Brachial Plexitis (Parsonage-Turner Syndrome)

There are many causes of neck, shoulder and arm pain. Often the cause can be found in the neck where the nerves leave the spinal cord to innervate the arms. However, these nerves can also be affected by other compression syndromes, inflammation or injury as they course from the neck to the arm.

Parsonage-Turner Syndrome or Brachial Plexitis can cause symptoms such as shoulder pain, arm pain, loss of sensation, paresthesias and/or weakness in the affected arm. These symptoms are very similar to symptoms patients experience with neck pathology. However, the problem arises in the proximal shoulder where the brachial plexus is located, not in the cervical spine. The brachial plexus is a complex network of nerves that innervate the arm to provide movement and sensation. It is located in the lateral neck and proximal part of the shoulder.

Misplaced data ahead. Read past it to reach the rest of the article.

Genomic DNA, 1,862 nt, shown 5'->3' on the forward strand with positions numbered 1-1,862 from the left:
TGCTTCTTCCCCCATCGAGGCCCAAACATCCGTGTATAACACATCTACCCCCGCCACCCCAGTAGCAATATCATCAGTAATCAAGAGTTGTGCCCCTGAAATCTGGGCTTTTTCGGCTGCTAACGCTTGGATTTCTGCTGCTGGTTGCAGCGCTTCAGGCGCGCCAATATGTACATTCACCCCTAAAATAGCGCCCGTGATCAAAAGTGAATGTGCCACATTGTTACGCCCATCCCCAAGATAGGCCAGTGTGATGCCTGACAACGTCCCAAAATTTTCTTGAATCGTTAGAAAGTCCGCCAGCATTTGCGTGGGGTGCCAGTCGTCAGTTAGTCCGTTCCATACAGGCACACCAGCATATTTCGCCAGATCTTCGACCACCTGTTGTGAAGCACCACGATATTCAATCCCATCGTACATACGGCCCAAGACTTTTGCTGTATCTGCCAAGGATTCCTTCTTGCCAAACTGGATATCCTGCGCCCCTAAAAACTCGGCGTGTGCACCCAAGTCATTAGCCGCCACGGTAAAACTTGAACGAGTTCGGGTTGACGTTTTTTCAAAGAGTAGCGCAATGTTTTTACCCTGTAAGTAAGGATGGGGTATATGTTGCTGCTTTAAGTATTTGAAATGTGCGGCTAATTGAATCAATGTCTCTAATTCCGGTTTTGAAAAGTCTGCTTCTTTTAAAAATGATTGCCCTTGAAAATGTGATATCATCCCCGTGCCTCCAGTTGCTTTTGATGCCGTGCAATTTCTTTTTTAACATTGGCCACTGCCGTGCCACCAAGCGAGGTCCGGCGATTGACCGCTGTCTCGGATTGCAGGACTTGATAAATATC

Many times there is no known associated injury or illness that causes brachial plexitis. Other times it can be triggered by a viral illness or an autoimmune response to a vaccination.

Fortunately, most patients will make a very good recovery with only supportive treatment. Treatments may include steroids, neuropathic medications such as Gabapentin and physical therapy. The diagnosis can be difficult and is often made by a neurosurgeon or neurologist. MRIs, EMG/NCV and physical exam are most commonly used to help confirm the diagnosis.

Picture from